Even if we see more and more women in this industry, which is very positive, it is not enough. We need to encourage more women at an individual level to join us but also all together to create a bigger impact.
At a personal level, I am very dedicated to empower women around me by bringing them confidence. I met so many women afraid of being an entrepreneur, or being a mom entrepreneur. So I am trying to do so by showing them practical tools, the power of network, and by connecting them with relevant contacts.
Finding female tech talents and giving them exposure is also one of my goals. Equally, I am very proud to be part of this recent movement Women in French Tech #womeninfrenchtech
How do you bring more diversity?
Wine-wise I am bringing diversity offering another alternative to conventional wine access, making it more profitable and accessible for everyone. It is very important to adapt to each market’s habit and tech is indeed very present in the Chinese market.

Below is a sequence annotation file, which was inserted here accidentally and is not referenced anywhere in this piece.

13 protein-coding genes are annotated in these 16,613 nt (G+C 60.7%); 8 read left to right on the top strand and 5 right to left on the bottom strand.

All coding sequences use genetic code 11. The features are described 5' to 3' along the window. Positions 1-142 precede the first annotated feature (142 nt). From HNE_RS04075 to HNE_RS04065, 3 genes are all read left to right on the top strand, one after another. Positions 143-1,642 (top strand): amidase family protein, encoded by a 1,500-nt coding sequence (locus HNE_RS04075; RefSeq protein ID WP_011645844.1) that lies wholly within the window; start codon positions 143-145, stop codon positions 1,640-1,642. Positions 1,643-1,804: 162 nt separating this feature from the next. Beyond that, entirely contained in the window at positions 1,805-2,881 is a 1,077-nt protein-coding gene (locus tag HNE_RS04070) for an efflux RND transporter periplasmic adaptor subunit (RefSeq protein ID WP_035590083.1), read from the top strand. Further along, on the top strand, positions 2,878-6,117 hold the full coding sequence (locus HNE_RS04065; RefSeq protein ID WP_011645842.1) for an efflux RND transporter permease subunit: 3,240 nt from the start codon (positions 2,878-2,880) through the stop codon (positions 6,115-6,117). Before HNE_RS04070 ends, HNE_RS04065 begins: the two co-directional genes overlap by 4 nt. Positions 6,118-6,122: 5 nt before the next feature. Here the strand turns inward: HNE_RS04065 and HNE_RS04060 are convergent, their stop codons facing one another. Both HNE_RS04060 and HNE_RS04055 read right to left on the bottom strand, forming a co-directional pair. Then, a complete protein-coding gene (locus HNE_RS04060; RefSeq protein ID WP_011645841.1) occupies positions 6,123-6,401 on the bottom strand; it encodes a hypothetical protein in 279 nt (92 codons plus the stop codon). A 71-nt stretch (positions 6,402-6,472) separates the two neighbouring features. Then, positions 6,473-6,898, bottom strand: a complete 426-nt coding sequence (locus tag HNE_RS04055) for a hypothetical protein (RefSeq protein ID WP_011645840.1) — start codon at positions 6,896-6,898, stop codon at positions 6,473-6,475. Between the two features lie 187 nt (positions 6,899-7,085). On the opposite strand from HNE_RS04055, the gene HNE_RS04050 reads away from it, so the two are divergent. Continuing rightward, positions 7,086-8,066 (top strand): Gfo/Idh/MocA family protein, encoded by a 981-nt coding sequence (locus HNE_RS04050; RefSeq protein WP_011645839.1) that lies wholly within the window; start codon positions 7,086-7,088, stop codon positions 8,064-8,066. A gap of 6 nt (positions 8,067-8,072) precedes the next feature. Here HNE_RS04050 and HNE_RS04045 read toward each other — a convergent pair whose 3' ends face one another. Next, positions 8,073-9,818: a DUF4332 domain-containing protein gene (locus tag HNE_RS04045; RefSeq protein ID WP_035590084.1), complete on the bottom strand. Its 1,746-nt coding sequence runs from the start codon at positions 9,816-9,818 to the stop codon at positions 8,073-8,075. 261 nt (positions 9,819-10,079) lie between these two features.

French Tech wise, I work on connecting the whole community together. I strongly believe that we are stronger together. Typically, I connect start-ups to corporates and investors, set up partnerships with investors and incubators including local ones, as well as with institutions and governments.
Women-wise, I am very proud to be a women entrepreneur in China. I brought some creativity in the wine market and insights to the French Culture. But I must say that I also learnt a lot from the market and adapted my offers accordingly!
Diversity is key. We need a variety of skills, sometimes location but most importantly diversity of people to succeed.
Cecile, thank you !
Get in touch with us @ womenfrenchtech at gmail dot com
In collaboration with Amel Rigneau & Sophie Guo